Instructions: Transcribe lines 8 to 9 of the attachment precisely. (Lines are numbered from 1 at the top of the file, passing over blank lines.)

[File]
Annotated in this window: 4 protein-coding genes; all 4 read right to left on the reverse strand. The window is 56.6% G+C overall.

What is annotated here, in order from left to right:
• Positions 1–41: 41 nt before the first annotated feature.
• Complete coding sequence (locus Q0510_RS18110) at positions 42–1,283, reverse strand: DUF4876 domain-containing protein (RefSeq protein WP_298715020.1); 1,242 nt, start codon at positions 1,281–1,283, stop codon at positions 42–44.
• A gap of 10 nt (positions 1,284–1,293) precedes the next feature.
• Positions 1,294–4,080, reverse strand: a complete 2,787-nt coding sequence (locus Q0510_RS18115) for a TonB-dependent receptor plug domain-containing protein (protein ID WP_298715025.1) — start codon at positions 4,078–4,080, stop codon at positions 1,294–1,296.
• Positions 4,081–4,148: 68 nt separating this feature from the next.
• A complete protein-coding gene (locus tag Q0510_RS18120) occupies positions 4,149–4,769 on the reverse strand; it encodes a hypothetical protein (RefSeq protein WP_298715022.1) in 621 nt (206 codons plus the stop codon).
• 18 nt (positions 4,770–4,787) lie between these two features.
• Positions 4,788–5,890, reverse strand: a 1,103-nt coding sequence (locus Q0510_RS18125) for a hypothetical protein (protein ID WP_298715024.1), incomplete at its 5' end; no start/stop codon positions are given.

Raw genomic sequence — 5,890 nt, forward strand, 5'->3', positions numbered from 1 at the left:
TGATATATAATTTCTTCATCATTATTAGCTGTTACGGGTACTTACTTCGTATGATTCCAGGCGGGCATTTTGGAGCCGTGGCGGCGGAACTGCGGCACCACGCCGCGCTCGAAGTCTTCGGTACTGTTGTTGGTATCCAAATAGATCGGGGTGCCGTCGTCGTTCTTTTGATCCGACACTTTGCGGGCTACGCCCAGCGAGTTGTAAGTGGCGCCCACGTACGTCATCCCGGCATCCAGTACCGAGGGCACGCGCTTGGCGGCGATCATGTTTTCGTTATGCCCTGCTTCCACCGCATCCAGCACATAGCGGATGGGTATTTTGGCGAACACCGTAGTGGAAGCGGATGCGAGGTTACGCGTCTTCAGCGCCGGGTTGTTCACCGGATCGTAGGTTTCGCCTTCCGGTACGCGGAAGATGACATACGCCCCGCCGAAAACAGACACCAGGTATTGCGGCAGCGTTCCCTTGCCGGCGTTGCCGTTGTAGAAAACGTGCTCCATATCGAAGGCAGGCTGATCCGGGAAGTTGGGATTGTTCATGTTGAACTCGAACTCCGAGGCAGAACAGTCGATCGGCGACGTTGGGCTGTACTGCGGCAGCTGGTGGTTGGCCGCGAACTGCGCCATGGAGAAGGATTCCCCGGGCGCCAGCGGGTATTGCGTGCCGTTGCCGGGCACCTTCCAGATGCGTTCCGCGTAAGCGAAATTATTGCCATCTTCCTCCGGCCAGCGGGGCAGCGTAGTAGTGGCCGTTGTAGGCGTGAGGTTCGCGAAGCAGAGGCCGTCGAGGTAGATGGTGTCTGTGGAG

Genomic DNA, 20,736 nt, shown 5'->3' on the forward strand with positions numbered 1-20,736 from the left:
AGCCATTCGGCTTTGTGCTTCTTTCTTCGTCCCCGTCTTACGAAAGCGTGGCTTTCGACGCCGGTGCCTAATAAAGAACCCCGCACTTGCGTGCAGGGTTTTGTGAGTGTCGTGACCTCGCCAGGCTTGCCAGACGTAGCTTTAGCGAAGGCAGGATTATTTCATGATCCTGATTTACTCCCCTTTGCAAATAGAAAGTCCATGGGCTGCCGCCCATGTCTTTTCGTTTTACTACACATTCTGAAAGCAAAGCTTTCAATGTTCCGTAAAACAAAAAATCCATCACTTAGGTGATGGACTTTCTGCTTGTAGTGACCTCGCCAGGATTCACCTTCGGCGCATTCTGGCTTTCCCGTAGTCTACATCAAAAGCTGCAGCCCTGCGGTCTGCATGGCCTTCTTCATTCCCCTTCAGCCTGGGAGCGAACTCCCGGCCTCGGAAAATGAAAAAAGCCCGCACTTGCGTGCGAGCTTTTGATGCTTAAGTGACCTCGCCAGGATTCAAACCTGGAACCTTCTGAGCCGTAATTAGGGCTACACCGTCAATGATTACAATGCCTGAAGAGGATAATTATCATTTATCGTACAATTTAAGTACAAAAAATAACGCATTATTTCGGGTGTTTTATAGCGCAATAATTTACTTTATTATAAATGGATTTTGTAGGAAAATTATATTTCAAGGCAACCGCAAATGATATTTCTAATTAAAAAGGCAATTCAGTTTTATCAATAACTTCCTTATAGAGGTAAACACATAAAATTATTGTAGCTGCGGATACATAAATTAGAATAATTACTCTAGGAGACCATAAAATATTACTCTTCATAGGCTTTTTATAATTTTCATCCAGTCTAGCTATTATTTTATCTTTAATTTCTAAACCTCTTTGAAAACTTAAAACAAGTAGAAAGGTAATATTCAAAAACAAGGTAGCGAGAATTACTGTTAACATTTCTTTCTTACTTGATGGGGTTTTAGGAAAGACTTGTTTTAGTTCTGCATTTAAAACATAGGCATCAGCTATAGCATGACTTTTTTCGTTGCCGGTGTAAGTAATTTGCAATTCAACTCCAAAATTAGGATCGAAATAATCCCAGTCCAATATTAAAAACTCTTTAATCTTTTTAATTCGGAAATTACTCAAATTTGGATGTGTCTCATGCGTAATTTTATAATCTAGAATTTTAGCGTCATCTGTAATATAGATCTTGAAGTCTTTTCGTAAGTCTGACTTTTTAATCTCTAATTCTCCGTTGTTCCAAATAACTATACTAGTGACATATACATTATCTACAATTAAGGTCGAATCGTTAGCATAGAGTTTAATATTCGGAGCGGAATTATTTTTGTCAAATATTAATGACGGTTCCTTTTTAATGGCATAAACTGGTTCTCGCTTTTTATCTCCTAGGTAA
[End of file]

• A complete protein-coding gene (locus tag Q0510_RS18120) occupies positions 4,149–4,769 on the reverse strand; it encodes a hypothetical protein (RefSeq protein WP_298715022.1) in 621 nt (206 codons plus the stop codon).
• 18 nt (positions 4,770–4,787) lie between these two features.